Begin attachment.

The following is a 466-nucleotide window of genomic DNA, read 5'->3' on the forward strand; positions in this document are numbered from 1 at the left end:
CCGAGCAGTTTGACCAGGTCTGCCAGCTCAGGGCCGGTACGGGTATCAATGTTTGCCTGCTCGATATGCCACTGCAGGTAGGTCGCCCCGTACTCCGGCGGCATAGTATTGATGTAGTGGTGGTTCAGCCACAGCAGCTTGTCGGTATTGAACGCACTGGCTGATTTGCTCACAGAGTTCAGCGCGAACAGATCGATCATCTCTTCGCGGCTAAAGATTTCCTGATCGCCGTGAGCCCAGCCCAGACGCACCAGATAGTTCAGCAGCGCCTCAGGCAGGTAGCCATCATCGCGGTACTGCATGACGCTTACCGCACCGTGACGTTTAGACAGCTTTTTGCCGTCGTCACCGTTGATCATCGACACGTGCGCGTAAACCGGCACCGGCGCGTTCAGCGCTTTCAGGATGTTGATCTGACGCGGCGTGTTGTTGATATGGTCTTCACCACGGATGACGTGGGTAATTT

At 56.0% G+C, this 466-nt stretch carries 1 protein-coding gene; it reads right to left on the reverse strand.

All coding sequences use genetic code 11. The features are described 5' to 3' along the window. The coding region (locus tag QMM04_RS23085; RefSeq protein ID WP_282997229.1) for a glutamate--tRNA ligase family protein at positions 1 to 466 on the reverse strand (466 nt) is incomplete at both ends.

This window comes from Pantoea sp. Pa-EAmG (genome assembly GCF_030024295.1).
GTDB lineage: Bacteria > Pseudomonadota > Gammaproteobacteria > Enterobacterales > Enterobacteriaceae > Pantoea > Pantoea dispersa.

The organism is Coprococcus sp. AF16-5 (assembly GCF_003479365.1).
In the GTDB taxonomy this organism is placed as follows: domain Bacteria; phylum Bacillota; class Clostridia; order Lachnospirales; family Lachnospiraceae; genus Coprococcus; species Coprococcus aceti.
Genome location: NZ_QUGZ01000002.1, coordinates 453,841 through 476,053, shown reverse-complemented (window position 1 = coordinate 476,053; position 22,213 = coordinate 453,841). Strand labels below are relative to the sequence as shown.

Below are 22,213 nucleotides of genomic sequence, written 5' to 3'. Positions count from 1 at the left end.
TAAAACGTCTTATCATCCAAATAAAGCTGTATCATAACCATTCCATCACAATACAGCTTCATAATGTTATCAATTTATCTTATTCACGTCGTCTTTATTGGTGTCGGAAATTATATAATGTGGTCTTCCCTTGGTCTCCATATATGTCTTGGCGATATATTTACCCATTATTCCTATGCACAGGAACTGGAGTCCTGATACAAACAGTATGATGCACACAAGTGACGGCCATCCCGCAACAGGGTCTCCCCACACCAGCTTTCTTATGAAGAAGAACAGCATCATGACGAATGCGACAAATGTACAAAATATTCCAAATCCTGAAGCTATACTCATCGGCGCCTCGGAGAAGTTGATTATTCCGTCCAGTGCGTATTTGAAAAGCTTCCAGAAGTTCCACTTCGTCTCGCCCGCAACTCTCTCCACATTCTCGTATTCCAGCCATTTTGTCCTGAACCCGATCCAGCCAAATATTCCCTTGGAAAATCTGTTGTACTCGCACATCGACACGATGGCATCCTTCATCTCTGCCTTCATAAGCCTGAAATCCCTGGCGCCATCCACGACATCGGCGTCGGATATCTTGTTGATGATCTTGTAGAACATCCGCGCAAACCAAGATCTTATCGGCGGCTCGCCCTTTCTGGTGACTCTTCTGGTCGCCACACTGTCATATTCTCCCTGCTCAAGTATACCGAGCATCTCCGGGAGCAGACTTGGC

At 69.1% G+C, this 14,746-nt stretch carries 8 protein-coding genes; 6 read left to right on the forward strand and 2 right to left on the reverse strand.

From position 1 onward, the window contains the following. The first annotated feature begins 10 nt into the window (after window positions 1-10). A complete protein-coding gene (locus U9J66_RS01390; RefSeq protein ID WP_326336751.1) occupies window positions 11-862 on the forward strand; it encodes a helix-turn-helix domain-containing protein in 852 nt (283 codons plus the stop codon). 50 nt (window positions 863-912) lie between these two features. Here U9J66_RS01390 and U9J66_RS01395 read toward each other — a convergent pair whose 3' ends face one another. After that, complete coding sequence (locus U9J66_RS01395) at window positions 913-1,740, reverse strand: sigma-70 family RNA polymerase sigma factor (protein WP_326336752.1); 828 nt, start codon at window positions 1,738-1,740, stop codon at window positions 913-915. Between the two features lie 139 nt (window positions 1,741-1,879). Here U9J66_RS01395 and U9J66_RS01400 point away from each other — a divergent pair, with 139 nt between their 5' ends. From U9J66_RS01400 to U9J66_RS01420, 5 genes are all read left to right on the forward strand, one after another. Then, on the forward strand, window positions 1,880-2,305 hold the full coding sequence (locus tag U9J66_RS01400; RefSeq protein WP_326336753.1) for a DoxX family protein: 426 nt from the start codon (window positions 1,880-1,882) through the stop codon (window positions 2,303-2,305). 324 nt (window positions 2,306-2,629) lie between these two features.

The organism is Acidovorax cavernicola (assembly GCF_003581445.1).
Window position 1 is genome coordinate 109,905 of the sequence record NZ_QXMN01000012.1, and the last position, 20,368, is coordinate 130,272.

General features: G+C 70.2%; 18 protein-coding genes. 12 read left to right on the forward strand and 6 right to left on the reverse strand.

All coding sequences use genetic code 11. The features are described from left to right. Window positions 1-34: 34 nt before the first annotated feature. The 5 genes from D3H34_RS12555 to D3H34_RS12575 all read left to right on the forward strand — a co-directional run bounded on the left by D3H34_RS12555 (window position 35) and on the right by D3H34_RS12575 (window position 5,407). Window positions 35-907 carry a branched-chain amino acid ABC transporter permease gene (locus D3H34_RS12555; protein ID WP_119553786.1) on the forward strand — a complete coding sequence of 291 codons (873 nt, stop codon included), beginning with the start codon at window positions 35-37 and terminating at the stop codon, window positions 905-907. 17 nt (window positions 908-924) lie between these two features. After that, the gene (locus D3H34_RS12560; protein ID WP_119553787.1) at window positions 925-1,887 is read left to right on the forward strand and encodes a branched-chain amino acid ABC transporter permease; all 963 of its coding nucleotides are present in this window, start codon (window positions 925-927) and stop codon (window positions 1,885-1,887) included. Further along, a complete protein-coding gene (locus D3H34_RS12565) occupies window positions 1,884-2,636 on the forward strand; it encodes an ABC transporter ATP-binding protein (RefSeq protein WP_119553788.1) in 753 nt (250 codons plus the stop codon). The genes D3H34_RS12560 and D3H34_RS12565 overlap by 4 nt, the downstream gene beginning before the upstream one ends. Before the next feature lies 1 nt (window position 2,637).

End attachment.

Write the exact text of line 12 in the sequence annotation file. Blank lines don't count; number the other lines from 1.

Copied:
At 69.1% G+C, this 14,746-nt stretch carries 8 protein-coding genes; 6 read left to right on the forward strand and 2 right to left on the reverse strand.